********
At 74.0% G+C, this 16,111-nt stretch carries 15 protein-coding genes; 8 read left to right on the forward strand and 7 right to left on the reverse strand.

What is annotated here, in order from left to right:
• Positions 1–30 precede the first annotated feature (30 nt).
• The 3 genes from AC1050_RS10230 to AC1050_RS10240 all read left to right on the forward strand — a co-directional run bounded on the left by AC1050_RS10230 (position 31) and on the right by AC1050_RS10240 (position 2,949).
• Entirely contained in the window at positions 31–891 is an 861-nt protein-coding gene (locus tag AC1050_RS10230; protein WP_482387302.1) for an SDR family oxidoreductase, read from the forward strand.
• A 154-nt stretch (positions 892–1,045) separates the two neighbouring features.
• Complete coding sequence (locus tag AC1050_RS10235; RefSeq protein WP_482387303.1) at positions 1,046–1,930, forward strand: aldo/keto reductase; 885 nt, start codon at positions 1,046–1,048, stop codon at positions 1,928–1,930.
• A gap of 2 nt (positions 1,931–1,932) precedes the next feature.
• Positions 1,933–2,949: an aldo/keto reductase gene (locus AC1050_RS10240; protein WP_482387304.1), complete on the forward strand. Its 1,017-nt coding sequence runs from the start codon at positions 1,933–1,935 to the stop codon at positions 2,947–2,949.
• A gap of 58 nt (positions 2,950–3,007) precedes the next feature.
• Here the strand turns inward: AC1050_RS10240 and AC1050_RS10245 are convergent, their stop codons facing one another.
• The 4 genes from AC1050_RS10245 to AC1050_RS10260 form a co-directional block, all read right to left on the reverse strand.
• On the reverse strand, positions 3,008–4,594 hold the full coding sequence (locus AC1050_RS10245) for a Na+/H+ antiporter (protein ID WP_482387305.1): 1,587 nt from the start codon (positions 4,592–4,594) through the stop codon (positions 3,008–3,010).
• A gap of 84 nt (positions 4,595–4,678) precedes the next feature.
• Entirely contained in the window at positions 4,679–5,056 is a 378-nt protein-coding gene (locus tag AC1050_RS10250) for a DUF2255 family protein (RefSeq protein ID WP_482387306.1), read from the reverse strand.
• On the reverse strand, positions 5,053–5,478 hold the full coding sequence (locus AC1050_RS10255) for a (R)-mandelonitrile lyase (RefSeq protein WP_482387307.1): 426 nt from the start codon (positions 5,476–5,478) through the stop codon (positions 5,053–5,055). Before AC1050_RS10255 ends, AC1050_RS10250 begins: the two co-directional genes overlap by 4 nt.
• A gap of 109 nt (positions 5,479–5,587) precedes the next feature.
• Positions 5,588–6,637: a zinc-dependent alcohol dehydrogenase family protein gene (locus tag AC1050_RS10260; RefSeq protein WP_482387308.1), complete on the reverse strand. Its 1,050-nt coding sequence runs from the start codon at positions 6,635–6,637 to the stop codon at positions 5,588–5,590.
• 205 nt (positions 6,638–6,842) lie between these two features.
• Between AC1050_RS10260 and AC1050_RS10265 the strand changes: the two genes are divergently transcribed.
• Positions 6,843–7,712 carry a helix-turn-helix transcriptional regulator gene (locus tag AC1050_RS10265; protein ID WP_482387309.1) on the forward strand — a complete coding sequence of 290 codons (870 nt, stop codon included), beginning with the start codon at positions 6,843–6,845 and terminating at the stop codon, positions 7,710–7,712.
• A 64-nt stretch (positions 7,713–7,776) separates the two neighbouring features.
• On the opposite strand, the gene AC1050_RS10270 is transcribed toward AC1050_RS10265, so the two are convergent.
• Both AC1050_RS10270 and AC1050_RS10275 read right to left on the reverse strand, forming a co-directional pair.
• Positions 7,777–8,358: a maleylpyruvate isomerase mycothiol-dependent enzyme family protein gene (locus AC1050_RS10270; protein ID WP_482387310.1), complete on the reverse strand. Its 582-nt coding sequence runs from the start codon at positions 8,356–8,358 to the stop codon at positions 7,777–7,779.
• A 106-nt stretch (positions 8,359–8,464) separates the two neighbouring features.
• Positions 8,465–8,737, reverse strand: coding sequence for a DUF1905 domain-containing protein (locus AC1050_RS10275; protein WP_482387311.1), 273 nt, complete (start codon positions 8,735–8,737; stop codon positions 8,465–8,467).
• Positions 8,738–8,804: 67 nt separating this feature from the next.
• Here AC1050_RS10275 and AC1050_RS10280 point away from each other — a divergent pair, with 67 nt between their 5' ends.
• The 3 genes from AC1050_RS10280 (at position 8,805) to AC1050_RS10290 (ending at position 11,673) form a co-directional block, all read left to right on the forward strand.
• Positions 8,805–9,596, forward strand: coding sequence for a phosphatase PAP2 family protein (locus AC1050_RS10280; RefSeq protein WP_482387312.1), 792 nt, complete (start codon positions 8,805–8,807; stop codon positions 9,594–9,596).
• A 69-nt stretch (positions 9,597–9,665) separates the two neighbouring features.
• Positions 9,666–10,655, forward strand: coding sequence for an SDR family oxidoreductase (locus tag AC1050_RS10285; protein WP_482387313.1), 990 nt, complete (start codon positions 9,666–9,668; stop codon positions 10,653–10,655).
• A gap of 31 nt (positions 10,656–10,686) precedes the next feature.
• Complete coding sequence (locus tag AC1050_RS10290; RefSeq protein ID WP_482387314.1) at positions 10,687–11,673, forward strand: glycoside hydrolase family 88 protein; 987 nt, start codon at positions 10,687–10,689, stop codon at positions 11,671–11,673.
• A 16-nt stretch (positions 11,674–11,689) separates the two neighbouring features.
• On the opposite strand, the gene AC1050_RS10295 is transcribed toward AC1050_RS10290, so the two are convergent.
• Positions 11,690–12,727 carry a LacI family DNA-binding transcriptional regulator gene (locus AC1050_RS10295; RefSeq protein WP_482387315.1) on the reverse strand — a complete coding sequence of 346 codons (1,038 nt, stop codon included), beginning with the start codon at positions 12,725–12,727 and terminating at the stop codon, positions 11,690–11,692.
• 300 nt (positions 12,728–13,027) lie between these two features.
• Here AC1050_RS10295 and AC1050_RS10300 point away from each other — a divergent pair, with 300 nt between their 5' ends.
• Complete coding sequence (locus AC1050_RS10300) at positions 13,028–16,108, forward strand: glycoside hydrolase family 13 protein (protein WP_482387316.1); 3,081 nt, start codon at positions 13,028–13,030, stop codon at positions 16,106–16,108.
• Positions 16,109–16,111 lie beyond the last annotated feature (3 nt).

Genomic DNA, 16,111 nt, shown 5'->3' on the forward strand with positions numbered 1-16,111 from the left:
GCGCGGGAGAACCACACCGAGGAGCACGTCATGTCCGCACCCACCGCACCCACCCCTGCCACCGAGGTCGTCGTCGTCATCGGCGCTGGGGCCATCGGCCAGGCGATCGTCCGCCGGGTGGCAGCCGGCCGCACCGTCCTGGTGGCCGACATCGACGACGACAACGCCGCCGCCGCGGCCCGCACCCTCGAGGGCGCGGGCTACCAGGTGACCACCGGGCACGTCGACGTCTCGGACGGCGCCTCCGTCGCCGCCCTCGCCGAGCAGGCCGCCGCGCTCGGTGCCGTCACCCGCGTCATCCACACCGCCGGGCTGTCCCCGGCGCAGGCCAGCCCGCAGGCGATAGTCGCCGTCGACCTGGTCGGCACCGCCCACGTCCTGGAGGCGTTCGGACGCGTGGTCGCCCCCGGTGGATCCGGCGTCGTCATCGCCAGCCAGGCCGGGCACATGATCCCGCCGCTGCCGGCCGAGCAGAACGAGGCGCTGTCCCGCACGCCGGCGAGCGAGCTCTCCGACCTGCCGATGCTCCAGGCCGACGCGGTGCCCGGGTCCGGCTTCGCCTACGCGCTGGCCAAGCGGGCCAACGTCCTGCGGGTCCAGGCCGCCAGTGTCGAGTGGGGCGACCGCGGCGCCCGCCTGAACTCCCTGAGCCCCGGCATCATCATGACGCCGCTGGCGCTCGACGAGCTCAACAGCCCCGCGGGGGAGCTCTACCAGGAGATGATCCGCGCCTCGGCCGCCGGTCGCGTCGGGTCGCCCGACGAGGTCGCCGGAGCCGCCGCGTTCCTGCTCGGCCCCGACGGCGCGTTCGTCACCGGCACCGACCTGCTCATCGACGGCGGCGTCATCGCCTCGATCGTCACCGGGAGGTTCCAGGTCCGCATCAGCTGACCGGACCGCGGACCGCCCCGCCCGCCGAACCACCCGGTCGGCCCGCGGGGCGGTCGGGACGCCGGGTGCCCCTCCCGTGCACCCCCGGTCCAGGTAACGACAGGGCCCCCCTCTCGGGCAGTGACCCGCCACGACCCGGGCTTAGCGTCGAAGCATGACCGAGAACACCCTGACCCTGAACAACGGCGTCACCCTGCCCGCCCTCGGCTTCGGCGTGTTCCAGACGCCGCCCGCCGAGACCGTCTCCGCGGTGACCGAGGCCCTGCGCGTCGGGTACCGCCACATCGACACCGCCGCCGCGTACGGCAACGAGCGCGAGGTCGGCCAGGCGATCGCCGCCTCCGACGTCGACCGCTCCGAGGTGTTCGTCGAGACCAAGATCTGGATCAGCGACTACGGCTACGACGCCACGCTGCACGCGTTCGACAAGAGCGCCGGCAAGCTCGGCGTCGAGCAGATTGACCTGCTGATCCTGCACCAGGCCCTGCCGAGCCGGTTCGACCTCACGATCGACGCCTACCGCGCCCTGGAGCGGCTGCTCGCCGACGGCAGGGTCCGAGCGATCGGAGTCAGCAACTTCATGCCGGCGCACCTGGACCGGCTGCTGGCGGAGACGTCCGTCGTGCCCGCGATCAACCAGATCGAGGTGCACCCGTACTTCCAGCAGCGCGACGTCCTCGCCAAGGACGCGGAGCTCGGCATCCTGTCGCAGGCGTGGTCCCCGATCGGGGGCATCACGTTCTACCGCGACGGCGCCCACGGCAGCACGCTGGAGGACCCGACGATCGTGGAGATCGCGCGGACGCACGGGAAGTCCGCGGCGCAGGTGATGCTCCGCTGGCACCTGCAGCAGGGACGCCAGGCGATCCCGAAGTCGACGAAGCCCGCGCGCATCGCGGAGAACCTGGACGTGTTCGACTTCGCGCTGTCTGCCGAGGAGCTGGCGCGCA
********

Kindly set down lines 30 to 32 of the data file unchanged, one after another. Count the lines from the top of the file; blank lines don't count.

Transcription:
• The 3 genes from AC1050_RS10280 (at position 8,805) to AC1050_RS10290 (ending at position 11,673) form a co-directional block, all read left to right on the forward strand.
• Positions 8,805–9,596, forward strand: coding sequence for a phosphatase PAP2 family protein (locus AC1050_RS10280; RefSeq protein WP_482387312.1), 792 nt, complete (start codon positions 8,805–8,807; stop codon positions 9,594–9,596).
• A 69-nt stretch (positions 9,597–9,665) separates the two neighbouring features.